Belgian-based RHJ International is set to sweeten its offer for General Motors' European business in its race with Canadian rival Magna to buy Opel, sources close to the situation said on Wednesday.
The private equity firm is prepared to seek less than 3 billion euros ($4.24 billion) in state aid for the deal, over 800 million euros less than it originally sought, one of the sources said.
In Brussels, an RHJ spokesman declined to comment on its offer or any move to improve it as a way to help budge Berlin from its clear support for Magna's approach.
A spokesman for Germany's economy ministry said he was unaware of any improved offer other than what he had read in the media.
Opel labour leader Klaus Franz was quoted by the Handelsblatt newspaper as saying he suspected RHJ could curtail planned investments in the German carmaker to save money, something he said would jeopardise Opel's long-term prospects.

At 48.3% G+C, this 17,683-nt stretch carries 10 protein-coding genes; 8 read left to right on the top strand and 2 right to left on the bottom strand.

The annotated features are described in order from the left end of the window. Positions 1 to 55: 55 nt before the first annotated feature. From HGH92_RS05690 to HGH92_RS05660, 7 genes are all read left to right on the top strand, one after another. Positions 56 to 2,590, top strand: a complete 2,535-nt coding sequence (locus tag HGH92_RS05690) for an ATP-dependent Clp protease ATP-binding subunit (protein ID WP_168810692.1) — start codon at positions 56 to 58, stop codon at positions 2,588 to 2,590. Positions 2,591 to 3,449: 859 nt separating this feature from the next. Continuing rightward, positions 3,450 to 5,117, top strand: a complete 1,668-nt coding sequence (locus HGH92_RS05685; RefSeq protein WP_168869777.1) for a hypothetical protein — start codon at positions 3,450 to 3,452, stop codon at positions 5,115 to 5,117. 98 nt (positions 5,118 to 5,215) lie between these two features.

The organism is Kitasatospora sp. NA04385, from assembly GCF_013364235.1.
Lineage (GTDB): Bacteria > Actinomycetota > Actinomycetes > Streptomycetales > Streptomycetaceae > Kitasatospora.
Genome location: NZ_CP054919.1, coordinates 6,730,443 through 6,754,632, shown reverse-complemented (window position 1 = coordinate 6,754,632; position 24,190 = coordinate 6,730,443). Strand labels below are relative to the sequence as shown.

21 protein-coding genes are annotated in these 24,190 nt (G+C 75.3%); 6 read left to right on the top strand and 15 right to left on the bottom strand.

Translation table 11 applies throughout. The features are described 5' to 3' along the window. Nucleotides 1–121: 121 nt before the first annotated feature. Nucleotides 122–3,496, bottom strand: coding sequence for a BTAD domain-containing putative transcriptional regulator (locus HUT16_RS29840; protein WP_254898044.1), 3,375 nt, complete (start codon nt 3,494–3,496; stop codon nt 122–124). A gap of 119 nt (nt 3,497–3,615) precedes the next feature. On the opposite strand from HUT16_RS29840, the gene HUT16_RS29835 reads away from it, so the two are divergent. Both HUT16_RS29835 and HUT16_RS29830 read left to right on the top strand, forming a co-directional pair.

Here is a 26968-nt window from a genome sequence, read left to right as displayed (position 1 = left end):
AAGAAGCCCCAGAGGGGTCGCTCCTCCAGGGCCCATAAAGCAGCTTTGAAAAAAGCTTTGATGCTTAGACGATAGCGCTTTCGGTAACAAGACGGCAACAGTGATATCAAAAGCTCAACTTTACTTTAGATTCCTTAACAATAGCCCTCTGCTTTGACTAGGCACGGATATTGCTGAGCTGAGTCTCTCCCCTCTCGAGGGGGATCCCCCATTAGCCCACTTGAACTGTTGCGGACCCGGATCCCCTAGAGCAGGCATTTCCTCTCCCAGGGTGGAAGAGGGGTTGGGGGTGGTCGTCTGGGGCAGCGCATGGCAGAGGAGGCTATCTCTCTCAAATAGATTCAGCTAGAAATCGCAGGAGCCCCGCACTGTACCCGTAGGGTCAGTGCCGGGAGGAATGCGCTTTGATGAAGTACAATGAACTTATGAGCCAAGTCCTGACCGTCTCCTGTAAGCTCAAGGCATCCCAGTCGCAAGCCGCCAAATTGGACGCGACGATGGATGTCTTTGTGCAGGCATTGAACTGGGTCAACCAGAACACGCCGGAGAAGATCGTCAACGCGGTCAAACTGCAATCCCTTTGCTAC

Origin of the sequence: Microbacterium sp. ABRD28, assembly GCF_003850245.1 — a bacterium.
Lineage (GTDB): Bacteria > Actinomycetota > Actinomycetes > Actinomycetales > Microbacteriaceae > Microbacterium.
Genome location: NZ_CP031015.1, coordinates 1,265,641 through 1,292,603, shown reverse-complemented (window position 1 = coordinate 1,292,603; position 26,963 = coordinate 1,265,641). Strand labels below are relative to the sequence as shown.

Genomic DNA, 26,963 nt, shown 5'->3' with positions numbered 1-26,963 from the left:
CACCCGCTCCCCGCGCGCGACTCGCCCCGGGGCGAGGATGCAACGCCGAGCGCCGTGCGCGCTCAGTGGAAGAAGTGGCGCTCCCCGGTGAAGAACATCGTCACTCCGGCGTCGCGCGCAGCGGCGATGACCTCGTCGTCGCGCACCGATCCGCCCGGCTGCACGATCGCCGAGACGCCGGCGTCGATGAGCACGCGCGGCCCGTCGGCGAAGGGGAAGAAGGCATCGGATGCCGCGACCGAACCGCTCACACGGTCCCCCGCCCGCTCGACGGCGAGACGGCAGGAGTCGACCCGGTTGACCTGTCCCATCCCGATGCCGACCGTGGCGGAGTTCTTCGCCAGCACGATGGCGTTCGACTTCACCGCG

But RHJ board member Gerd Haeusler disputed this.
The suspicion that RHJ wants to scale back investments in Opel is utter nonsense, he said.
Berlin supports Magna's offer, backed by Russian state bank Sberbank, on the grounds that it offers better protection for the 25,000 jobs on Opel's payroll in Germany.
GM has expressed reservations about the Magna deal, saying it wants to make sure that its proprietary technology in Opel is protected in any partnership. Talks between GM and Magna last week failed to produce a deal for Opel.
GM Chief Executive Fritz Henderson told Reuters Television in an interview on Tuesday that he did not expect to reopen the Opel sale to any party beyond Magna and RHJ.
(Reporting by Gernot Heller, Philipp Halstrick and Anne Jolis, Editing by Richard Hubbard)